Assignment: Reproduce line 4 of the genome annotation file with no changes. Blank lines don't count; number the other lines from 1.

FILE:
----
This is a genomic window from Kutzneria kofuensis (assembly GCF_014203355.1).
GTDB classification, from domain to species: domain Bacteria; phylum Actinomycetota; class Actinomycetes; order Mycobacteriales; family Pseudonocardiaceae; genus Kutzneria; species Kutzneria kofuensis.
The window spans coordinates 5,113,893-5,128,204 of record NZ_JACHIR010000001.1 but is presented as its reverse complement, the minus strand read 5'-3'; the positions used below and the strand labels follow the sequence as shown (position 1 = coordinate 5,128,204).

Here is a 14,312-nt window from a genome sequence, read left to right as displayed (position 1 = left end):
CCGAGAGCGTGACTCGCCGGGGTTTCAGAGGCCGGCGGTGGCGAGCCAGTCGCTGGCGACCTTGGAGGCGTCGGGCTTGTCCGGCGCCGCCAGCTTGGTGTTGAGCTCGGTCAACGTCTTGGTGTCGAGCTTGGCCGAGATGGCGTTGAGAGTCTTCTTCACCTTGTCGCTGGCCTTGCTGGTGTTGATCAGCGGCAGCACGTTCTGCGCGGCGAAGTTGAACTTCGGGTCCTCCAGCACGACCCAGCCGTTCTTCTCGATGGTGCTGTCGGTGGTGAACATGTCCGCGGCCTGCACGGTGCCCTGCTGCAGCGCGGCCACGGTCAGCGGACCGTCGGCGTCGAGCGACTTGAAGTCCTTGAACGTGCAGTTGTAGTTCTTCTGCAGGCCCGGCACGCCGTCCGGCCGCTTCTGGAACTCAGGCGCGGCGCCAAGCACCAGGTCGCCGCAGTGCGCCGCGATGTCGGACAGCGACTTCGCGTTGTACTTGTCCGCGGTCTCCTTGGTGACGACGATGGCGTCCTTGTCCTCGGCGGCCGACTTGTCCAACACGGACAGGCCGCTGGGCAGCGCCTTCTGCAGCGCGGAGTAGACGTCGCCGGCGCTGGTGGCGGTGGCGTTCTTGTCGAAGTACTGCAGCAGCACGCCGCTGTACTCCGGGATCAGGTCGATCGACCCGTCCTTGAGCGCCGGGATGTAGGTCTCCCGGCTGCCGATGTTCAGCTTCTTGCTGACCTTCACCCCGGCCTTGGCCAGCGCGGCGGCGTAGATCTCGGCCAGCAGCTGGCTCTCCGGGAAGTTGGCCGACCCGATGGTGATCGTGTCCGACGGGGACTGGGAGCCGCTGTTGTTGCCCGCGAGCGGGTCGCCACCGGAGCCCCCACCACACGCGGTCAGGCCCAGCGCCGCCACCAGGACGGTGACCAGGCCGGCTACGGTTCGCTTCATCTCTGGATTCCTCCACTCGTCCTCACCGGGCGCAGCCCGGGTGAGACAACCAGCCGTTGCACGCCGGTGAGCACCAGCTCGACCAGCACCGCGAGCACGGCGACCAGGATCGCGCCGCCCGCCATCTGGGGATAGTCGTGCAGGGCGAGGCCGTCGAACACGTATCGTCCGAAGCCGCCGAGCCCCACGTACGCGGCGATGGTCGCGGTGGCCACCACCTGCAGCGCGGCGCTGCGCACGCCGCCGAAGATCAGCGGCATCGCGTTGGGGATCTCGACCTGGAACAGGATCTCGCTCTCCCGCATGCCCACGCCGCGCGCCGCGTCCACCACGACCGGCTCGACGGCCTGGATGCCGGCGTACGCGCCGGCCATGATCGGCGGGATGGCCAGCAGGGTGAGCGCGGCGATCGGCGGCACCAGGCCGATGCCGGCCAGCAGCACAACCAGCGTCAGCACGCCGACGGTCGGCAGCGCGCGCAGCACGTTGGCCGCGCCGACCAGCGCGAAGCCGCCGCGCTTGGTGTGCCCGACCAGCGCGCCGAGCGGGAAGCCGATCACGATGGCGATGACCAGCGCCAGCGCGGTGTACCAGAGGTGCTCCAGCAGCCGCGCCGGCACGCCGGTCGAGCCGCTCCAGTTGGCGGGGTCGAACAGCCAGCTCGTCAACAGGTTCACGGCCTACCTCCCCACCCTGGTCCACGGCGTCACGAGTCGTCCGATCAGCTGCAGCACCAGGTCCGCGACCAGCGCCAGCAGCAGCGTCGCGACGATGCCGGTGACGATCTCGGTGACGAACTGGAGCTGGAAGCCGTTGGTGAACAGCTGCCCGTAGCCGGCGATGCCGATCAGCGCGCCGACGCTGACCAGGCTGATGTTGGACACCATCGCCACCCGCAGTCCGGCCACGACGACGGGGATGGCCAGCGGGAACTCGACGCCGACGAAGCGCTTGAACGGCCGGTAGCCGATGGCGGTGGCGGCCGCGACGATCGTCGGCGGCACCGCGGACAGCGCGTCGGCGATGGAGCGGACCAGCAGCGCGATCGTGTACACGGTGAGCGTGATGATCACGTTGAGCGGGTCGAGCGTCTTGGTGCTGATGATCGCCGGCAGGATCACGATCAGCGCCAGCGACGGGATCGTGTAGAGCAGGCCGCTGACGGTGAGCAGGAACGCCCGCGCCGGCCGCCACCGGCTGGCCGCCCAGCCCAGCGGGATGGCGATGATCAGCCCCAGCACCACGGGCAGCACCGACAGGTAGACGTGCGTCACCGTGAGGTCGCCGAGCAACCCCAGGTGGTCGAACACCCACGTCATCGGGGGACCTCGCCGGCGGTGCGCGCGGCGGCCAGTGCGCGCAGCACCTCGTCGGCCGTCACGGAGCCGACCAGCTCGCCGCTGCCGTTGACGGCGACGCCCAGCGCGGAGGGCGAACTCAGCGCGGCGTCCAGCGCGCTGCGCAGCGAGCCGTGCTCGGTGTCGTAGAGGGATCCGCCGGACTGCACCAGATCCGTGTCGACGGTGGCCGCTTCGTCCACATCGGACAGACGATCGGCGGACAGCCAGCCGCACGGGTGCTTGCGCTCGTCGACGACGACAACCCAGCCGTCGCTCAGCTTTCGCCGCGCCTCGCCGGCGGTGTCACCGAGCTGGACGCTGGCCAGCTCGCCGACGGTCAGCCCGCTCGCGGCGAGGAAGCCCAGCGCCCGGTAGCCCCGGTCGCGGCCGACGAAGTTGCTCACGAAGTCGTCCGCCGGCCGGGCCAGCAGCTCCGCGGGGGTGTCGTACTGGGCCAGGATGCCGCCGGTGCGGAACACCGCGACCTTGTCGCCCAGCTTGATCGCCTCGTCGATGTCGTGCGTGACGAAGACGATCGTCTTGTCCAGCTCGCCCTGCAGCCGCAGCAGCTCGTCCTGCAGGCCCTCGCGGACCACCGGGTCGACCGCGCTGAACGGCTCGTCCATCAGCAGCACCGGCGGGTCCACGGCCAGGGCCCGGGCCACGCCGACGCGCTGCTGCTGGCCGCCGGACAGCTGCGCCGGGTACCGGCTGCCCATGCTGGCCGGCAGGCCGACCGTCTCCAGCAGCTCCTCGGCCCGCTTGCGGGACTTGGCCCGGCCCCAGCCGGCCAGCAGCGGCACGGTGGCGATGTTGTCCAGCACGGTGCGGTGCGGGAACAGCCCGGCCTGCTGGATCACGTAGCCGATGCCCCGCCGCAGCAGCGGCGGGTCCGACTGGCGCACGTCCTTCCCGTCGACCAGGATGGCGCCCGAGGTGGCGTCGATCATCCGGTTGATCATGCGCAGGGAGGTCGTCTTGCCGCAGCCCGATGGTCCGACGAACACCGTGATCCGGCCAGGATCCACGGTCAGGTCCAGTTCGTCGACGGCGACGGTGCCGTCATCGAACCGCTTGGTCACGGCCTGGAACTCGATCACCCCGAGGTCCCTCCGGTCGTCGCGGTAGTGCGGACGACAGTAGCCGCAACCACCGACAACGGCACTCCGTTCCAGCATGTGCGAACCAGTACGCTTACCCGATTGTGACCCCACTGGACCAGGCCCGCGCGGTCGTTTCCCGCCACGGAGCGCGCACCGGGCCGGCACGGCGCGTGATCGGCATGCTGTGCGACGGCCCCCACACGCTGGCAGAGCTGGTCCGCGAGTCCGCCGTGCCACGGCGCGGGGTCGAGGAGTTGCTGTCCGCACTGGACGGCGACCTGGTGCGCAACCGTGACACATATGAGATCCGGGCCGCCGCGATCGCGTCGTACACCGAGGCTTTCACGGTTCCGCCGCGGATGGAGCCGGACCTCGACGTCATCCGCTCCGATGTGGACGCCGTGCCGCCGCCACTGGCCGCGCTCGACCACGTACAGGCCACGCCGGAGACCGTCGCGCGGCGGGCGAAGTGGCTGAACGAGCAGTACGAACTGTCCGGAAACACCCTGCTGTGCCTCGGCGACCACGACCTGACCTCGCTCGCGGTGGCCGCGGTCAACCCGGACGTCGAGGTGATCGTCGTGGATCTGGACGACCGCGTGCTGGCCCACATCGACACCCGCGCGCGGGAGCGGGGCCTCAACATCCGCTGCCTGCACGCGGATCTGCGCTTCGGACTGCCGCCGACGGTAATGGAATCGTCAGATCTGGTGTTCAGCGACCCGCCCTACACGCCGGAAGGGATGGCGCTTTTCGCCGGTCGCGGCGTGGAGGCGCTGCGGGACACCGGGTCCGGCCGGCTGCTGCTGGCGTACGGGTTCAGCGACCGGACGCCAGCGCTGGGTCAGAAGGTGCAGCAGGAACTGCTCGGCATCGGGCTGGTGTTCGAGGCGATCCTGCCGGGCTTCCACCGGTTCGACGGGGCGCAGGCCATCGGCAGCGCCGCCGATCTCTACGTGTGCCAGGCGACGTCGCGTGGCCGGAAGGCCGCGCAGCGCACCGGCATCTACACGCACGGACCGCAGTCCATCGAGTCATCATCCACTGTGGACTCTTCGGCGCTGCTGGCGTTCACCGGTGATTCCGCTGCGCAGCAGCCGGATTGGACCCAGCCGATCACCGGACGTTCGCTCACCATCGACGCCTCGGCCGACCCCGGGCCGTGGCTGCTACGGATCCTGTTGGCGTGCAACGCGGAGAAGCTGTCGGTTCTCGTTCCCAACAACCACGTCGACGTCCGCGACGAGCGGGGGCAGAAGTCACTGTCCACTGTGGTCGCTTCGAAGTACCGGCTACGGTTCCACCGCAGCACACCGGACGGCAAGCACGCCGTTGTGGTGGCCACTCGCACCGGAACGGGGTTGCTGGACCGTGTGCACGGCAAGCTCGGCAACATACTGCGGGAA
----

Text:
Here is a 14,312-nt window from a genome sequence, read left to right as displayed (position 1 = left end):